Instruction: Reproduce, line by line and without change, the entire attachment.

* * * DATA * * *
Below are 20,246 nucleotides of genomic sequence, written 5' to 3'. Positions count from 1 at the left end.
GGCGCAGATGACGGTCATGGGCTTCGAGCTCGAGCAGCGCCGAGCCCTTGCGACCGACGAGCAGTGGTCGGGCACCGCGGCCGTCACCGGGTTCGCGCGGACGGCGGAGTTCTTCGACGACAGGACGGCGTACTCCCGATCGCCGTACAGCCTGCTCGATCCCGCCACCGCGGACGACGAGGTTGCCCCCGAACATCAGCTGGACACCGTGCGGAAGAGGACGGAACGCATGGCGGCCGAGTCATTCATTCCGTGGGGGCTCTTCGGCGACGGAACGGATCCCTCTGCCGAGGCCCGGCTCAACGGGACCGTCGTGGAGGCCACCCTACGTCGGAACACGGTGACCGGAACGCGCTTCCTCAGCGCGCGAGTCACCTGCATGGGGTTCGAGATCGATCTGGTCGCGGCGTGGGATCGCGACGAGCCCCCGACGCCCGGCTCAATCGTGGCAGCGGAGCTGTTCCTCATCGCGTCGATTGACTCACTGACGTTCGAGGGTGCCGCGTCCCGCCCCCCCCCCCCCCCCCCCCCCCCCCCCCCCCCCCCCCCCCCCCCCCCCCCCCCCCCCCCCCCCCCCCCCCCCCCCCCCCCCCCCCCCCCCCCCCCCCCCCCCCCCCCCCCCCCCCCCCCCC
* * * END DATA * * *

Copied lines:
Below are 20,246 nucleotides of genomic sequence, written 5' to 3'. Positions count from 1 at the left end.
GGCGCAGATGACGGTCATGGGCTTCGAGCTCGAGCAGCGCCGAGCCCTTGCGACCGACGAGCAGTGGTCGGGCACCGCGGCCGTCACCGGGTTCGCGCGGACGGCGGAGTTCTTCGACGACAGGACGGCGTACTCCCGATCGCCGTACAGCCTGCTCGATCCCGCCACCGCGGACGACGAGGTTGCCCCCGAACATCAGCTGGACACCGTGCGGAAGAGGACGGAACGCATGGCGGCCGAGTCATTCATTCCGTGGGGGCTCTTCGGCGACGGAACGGATCCCTCTGCCGAGGCCCGGCTCAACGGGACCGTCGTGGAGGCCACCCTACGTCGGAACACGGTGACCGGAACGCGCTTCCTCAGCGCGCGAGTCACCTGCATGGGGTTCGAGATCGATCTGGTCGCGGCGTGGGATCGCGACGAGCCCCCGACGCCCGGCTCAATCGTGGCAGCGGAGCTGTTCCTCATCGCGTCGATTGACTCACTGACGTTCGAGGGTGCCGCGTCCCGCCCCCCCCCCCCCCCCCCCCCCCCCCCCCCCCCCCCCCCCCCCCCCCCCCCCCCCCCCCCCCCCCCCCCCCCCCCCCCCCCCCCCCCCCCCCCCCCCCCCCCCCCCCCCCCCCCCCCCCCCC